"The higher up one is in the organization, the more one's power and even livelihood are hooked into it...This makes it very difficult not to accept, rationalize, or deny any incongruent, greedy, or corrrupt behavior on the part of the ...organization as a whole."

"Adulation, the ultimate form of special treatment, has an addictive quality difficult to resist...Whether for a [religious leader] or rock star, this can be a more powerful experience than the strongest drug. It is also one of the great seductions of power"


Subject: Re: Thoughts from, "The Guru Papers"
Date: Dec 27 03:16
Author: Waverly WinDriven Taust

I immediately went to Amazon and filled out an Interlibrary Form to email to my local library to get "The Guru Papers."

That is exaclty the kind of thing I was looking for. Thank you very much.


Subject: They are stuck with no escape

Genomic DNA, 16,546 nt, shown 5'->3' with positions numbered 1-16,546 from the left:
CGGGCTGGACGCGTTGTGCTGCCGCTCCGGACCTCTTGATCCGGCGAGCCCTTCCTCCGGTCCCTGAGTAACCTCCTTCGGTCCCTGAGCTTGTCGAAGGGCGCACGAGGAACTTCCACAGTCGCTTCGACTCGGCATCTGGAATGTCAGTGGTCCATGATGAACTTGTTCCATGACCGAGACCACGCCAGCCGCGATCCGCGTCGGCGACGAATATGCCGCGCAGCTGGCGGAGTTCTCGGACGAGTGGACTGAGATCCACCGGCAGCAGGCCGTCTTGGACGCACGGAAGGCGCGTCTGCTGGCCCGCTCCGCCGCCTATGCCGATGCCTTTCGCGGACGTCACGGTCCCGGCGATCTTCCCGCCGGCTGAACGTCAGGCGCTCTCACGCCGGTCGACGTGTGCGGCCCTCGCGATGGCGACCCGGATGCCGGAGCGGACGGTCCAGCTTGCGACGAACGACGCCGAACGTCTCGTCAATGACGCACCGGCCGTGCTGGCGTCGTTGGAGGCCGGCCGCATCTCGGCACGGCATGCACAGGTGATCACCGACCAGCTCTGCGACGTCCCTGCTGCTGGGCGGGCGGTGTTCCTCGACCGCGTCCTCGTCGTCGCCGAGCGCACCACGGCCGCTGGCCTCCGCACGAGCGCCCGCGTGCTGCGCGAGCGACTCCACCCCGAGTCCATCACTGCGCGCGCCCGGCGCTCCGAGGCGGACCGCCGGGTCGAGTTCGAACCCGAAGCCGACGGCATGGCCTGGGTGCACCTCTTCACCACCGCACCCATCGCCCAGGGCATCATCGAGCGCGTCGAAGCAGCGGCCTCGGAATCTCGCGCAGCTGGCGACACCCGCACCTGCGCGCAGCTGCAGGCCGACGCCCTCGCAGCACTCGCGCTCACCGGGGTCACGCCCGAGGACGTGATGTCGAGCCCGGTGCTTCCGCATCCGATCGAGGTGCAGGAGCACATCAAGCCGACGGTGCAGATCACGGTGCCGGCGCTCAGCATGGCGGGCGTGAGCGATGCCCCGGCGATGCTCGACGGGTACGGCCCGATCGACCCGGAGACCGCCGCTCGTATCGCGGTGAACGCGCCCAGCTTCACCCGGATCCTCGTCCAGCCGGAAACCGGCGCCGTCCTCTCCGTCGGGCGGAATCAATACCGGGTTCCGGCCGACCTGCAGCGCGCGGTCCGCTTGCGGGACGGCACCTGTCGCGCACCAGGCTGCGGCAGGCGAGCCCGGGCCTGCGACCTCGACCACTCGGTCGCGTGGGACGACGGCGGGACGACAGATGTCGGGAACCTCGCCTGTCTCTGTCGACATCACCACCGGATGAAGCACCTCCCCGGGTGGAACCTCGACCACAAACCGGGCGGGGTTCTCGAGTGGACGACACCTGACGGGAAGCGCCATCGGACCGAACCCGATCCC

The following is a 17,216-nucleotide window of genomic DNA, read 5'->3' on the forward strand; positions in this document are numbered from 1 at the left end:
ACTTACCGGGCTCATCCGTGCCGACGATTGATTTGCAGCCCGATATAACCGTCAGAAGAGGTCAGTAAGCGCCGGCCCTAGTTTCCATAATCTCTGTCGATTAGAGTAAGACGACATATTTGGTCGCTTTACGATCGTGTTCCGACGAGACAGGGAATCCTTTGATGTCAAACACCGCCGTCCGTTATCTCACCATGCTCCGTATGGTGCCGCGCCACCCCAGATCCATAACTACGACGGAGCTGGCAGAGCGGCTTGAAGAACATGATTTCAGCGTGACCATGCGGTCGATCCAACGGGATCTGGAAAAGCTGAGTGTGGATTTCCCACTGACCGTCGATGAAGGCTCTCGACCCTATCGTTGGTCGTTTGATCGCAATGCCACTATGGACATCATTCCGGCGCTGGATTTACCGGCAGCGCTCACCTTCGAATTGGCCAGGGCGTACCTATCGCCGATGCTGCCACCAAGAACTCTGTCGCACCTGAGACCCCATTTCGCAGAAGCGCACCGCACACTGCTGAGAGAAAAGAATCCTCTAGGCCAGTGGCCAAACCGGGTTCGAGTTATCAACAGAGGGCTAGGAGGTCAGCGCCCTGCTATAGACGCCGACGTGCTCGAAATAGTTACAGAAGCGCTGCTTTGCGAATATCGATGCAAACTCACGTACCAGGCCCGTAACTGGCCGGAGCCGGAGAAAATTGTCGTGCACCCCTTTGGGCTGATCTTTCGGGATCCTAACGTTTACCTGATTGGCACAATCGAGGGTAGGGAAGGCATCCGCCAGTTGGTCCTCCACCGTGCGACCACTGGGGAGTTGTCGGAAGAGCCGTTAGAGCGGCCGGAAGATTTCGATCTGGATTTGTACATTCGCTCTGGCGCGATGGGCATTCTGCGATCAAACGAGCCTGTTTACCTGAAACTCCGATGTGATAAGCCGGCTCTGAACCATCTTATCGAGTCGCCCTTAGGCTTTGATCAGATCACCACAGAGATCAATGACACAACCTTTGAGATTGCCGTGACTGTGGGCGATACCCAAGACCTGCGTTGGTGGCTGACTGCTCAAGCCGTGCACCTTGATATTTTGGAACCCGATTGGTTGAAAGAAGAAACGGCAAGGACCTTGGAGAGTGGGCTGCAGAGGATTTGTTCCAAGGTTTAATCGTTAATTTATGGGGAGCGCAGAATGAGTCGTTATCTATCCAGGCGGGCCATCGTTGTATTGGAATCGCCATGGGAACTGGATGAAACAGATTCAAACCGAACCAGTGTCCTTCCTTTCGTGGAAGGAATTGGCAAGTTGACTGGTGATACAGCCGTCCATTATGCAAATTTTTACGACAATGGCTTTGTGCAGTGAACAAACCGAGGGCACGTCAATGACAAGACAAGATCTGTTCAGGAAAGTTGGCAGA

Date: Dec 27 02:32
Author: JayT

These people believe they are part of a great and marvelous cause. They look at the accomplishments of the church and see God’s hand in everything. Most have been brainwashed from the time they left the womb. Brainwashing of this magnitude transcends intelligence and position.

They believe they are led by the “still small voice” that every Mormon believes he or she has heard at one time or another. (And every other religious person has “heard” ).

They could not leave the church even if they wanted to. Their entire posterity is linked to their stature, position and testimony. To abandon their faith would be to decimate everyone and everything they love. Can you image what their children and grandchildren would think, not to mention their friends and countless members. Their entire reputation and life’s work would be shot to pieces. There is no escape for these people. They’ve gone too far and there’s no turning back.